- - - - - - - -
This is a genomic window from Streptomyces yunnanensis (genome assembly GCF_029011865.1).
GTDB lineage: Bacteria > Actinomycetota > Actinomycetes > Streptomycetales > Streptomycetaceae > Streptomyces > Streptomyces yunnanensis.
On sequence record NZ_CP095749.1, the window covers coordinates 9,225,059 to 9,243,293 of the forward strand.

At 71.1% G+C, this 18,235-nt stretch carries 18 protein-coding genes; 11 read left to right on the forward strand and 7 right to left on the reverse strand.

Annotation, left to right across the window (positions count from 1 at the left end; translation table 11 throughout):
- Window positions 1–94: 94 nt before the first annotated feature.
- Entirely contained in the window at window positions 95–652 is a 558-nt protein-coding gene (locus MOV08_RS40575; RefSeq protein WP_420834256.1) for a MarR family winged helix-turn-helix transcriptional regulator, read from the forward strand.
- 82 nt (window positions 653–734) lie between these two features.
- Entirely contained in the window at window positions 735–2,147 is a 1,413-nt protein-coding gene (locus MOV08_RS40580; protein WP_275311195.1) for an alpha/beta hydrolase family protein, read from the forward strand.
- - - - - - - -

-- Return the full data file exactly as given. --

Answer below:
This is a genomic window from Streptomyces yunnanensis (genome assembly GCF_029011865.1).
GTDB lineage: Bacteria > Actinomycetota > Actinomycetes > Streptomycetales > Streptomycetaceae > Streptomyces > Streptomyces yunnanensis.
On sequence record NZ_CP095749.1, the window covers coordinates 9,225,059 to 9,243,293 of the forward strand.

At 71.1% G+C, this 18,235-nt stretch carries 18 protein-coding genes; 11 read left to right on the forward strand and 7 right to left on the reverse strand.

Annotation, left to right across the window (positions count from 1 at the left end; translation table 11 throughout):
- Window positions 1–94: 94 nt before the first annotated feature.
- Entirely contained in the window at window positions 95–652 is a 558-nt protein-coding gene (locus MOV08_RS40575; RefSeq protein WP_420834256.1) for a MarR family winged helix-turn-helix transcriptional regulator, read from the forward strand.
- 82 nt (window positions 653–734) lie between these two features.
- Entirely contained in the window at window positions 735–2,147 is a 1,413-nt protein-coding gene (locus MOV08_RS40580; protein WP_275311195.1) for an alpha/beta hydrolase family protein, read from the forward strand.